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You’re Overqualified: Should You Take The Job?

With increasing unemployment numbers, it’s becoming harder for almost everyone to find a new position that’s also a great fit. This week, Nick D’Ambrosio, president of First Hire, a career development firm, talks about whether it’s better to take a job you’re overqualified for. As a candidate with over-qualified credentials, how do you convince a potential employer that you won’t leave when the economy brightens? A smart employer will see this current market and realize they can now get quality talent at a discount and accept the fact that they may only get a year or two out of this person.

You can say anything you want and spin it anyway you want but the people doing the hiring recognize what’s happening in the market. You are better off being honest and talking about the things you clearly bring to the company and how you will immediately make an impact.
What’s the downside of accepting a job you are overqualified for? This is a difficult question to answer. Going from a VP of a major corporation to a sales person at Target may not be a wise move. Ideally you want to stay in the same industry even if it means going down a notch or two in salary and title. This will be explainable down the road given the current market conditions. It’s easier to explain why you took a job you were overqualified for, then to explain why you were unemployed for two years.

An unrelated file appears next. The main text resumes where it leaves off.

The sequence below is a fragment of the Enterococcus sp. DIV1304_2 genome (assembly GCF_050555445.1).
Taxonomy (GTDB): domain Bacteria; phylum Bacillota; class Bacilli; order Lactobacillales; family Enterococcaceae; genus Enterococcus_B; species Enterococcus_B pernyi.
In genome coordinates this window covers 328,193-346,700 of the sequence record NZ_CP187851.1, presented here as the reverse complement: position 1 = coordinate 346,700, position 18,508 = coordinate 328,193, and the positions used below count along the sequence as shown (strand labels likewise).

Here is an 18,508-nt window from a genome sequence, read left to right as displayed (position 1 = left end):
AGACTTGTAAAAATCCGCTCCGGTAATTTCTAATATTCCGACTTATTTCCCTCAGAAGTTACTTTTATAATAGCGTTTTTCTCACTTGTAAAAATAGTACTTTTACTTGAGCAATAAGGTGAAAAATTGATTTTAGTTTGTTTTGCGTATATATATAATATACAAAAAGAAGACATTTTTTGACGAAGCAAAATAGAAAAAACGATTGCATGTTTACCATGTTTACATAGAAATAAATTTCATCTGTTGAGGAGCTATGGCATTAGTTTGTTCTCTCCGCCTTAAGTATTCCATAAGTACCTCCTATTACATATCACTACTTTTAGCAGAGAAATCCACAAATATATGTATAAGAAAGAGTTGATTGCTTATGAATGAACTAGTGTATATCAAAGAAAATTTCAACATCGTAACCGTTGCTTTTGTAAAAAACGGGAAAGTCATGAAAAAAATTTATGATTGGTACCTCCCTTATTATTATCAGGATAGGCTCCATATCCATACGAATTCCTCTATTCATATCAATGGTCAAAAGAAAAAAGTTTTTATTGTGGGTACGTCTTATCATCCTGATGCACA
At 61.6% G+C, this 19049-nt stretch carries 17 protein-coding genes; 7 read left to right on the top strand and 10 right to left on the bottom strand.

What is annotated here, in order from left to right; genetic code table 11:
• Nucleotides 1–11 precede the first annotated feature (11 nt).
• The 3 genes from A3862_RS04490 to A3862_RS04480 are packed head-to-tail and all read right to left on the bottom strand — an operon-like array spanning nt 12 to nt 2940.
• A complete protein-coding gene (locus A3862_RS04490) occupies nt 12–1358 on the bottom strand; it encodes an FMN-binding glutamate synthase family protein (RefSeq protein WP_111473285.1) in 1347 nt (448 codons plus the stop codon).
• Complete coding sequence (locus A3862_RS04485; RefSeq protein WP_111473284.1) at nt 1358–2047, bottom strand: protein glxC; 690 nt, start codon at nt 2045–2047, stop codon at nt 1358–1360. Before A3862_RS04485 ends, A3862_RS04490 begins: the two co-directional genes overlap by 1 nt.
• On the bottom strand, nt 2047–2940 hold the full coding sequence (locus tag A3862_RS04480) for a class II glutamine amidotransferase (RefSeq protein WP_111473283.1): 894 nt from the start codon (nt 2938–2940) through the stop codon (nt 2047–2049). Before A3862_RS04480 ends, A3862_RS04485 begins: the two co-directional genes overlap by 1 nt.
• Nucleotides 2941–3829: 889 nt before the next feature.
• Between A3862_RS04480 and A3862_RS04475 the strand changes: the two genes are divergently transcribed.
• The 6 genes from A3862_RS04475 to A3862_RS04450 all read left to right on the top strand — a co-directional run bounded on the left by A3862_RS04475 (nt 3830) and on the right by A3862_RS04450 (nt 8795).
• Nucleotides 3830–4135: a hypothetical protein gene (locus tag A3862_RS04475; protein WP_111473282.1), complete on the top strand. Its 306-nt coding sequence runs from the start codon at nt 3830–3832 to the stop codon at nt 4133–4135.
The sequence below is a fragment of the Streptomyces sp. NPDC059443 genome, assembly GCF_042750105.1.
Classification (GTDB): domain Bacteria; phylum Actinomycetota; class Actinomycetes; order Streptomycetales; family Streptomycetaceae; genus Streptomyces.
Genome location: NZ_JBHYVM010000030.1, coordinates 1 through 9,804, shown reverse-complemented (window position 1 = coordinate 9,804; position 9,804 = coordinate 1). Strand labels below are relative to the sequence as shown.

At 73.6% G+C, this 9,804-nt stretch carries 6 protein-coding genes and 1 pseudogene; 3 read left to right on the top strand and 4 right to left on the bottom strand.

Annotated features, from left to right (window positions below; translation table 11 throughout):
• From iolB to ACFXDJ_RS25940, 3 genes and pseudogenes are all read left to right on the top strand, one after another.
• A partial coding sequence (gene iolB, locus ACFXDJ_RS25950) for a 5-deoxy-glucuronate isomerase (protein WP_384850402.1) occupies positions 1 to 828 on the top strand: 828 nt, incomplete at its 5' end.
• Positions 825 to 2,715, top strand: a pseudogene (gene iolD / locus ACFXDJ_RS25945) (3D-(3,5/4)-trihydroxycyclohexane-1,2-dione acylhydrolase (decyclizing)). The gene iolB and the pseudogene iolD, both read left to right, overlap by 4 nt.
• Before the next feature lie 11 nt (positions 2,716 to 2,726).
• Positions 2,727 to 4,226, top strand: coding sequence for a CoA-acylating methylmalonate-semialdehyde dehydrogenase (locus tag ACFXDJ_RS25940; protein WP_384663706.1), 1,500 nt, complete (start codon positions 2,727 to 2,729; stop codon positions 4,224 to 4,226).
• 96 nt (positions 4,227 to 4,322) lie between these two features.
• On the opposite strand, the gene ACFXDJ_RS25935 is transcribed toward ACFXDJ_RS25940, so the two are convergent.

In this economy are most people taking jobs that require significantly less experience than they possess? In this market, almost everyone is willing to take a job they are overqualified for. People need to make money and have limited choices. Look at the unemployment statistics. You have to be willing to take jobs you are overqualified for. I saw a similar situation in Silicon Valley in 2002. Forget the past. The alternative is to potentially be unemployed for a long time. No matter what the market is like, it’s always easier to find a job when you have a job.
With so many impressive candidates in the market, how can you deal with rejection if you’re not chosen? You need to be slightly detached from the results while still remaining passionate about the day-to-day activities needed to find work. The people I see landing jobs in this market do more then just network, visit job boards or meet with recruiters; they proactively find new companies to market themselves to–both inside and outside of their present industry. They are unafraid to pick up the phone and call a potential employer, and they excel at presenting themselves.



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Filed under:Career, Coaching, Job Search

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